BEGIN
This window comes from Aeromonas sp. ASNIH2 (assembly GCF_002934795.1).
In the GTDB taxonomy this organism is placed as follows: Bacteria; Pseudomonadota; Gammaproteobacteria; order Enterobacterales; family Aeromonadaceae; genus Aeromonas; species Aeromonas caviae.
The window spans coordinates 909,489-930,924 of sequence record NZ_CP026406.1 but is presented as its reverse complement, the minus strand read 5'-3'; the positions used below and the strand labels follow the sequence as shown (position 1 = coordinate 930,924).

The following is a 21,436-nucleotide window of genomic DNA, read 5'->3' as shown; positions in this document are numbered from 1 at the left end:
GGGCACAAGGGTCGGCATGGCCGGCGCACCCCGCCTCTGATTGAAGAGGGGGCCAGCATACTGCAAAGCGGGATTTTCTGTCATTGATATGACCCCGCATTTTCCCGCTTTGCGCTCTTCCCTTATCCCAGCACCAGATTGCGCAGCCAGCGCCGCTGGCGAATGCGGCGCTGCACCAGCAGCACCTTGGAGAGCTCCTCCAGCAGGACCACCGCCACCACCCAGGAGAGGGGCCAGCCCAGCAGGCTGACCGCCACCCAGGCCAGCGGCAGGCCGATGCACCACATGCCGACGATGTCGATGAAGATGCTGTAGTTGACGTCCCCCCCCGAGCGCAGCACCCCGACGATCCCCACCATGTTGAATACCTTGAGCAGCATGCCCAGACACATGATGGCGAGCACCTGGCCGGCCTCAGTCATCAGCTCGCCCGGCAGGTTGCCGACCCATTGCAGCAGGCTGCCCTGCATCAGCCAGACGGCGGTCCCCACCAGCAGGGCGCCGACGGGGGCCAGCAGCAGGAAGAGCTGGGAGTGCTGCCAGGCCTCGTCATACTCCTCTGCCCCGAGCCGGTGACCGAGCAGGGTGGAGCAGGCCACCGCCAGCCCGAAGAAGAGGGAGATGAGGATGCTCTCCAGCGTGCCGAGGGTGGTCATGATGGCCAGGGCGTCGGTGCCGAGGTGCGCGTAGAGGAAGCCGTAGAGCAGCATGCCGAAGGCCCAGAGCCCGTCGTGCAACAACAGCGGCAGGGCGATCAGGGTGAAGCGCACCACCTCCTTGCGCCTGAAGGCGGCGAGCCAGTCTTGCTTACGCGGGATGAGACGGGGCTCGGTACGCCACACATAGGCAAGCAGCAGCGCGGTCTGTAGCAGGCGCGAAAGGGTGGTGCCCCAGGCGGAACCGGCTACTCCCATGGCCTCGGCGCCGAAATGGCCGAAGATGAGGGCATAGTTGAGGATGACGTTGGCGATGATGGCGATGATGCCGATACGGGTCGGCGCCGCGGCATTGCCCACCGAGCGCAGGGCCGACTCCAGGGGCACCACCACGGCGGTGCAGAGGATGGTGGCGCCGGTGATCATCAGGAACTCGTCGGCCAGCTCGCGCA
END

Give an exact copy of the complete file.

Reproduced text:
This window comes from Aeromonas sp. ASNIH2 (assembly GCF_002934795.1).
In the GTDB taxonomy this organism is placed as follows: Bacteria; Pseudomonadota; Gammaproteobacteria; order Enterobacterales; family Aeromonadaceae; genus Aeromonas; species Aeromonas caviae.
The window spans coordinates 909,489-930,924 of sequence record NZ_CP026406.1 but is presented as its reverse complement, the minus strand read 5'-3'; the positions used below and the strand labels follow the sequence as shown (position 1 = coordinate 930,924).

The following is a 21,436-nucleotide window of genomic DNA, read 5'->3' as shown; positions in this document are numbered from 1 at the left end:
GGGCACAAGGGTCGGCATGGCCGGCGCACCCCGCCTCTGATTGAAGAGGGGGCCAGCATACTGCAAAGCGGGATTTTCTGTCATTGATATGACCCCGCATTTTCCCGCTTTGCGCTCTTCCCTTATCCCAGCACCAGATTGCGCAGCCAGCGCCGCTGGCGAATGCGGCGCTGCACCAGCAGCACCTTGGAGAGCTCCTCCAGCAGGACCACCGCCACCACCCAGGAGAGGGGCCAGCCCAGCAGGCTGACCGCCACCCAGGCCAGCGGCAGGCCGATGCACCACATGCCGACGATGTCGATGAAGATGCTGTAGTTGACGTCCCCCCCCGAGCGCAGCACCCCGACGATCCCCACCATGTTGAATACCTTGAGCAGCATGCCCAGACACATGATGGCGAGCACCTGGCCGGCCTCAGTCATCAGCTCGCCCGGCAGGTTGCCGACCCATTGCAGCAGGCTGCCCTGCATCAGCCAGACGGCGGTCCCCACCAGCAGGGCGCCGACGGGGGCCAGCAGCAGGAAGAGCTGGGAGTGCTGCCAGGCCTCGTCATACTCCTCTGCCCCGAGCCGGTGACCGAGCAGGGTGGAGCAGGCCACCGCCAGCCCGAAGAAGAGGGAGATGAGGATGCTCTCCAGCGTGCCGAGGGTGGTCATGATGGCCAGGGCGTCGGTGCCGAGGTGCGCGTAGAGGAAGCCGTAGAGCAGCATGCCGAAGGCCCAGAGCCCGTCGTGCAACAACAGCGGCAGGGCGATCAGGGTGAAGCGCACCACCTCCTTGCGCCTGAAGGCGGCGAGCCAGTCTTGCTTACGCGGGATGAGACGGGGCTCGGTACGCCACACATAGGCAAGCAGCAGCGCGGTCTGTAGCAGGCGCGAAAGGGTGGTGCCCCAGGCGGAACCGGCTACTCCCATGGCCTCGGCGCCGAAATGGCCGAAGATGAGGGCATAGTTGAGGATGACGTTGGCGATGATGGCGATGATGCCGATACGGGTCGGCGCCGCGGCATTGCCCACCGAGCGCAGGGCCGACTCCAGGGGCACCACCACGGCGGTGCAGAGGATGGTGGCGCCGGTGATCATCAGGAACTCGTCGGCCAGCTCGCGCA